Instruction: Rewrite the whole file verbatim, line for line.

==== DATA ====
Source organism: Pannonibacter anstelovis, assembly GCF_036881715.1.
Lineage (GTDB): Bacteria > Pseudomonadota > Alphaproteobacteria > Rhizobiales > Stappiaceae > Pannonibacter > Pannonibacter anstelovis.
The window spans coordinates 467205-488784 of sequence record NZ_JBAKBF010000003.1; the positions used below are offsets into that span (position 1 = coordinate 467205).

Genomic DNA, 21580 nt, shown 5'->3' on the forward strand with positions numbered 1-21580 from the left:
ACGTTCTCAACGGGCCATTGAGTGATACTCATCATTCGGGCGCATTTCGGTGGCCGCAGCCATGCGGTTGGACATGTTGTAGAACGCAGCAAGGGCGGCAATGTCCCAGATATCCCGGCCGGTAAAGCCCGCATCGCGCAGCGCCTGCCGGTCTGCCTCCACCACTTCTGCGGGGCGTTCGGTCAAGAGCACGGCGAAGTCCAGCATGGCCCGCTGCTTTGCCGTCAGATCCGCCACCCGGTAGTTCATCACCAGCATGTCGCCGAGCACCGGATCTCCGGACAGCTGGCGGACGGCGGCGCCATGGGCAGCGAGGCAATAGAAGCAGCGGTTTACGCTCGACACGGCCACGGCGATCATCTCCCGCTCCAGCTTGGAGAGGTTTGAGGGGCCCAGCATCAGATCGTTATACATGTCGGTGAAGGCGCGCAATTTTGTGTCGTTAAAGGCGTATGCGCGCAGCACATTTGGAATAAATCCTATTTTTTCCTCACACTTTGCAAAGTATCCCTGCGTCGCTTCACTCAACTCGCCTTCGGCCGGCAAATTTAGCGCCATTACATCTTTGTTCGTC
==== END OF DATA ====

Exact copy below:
Source organism: Pannonibacter anstelovis, assembly GCF_036881715.1.
Lineage (GTDB): Bacteria > Pseudomonadota > Alphaproteobacteria > Rhizobiales > Stappiaceae > Pannonibacter > Pannonibacter anstelovis.
The window spans coordinates 467205-488784 of sequence record NZ_JBAKBF010000003.1; the positions used below are offsets into that span (position 1 = coordinate 467205).

Genomic DNA, 21580 nt, shown 5'->3' on the forward strand with positions numbered 1-21580 from the left:
ACGTTCTCAACGGGCCATTGAGTGATACTCATCATTCGGGCGCATTTCGGTGGCCGCAGCCATGCGGTTGGACATGTTGTAGAACGCAGCAAGGGCGGCAATGTCCCAGATATCCCGGCCGGTAAAGCCCGCATCGCGCAGCGCCTGCCGGTCTGCCTCCACCACTTCTGCGGGGCGTTCGGTCAAGAGCACGGCGAAGTCCAGCATGGCCCGCTGCTTTGCCGTCAGATCCGCCACCCGGTAGTTCATCACCAGCATGTCGCCGAGCACCGGATCTCCGGACAGCTGGCGGACGGCGGCGCCATGGGCAGCGAGGCAATAGAAGCAGCGGTTTACGCTCGACACGGCCACGGCGATCATCTCCCGCTCCAGCTTGGAGAGGTTTGAGGGGCCCAGCATCAGATCGTTATACATGTCGGTGAAGGCGCGCAATTTTGTGTCGTTAAAGGCGTATGCGCGCAGCACATTTGGAATAAATCCTATTTTTTCCTCACACTTTGCAAAGTATCCCTGCGTCGCTTCACTCAACTCGCCTTCGGCCGGCAAATTTAGCGCCATTACATCTTTGTTCGTC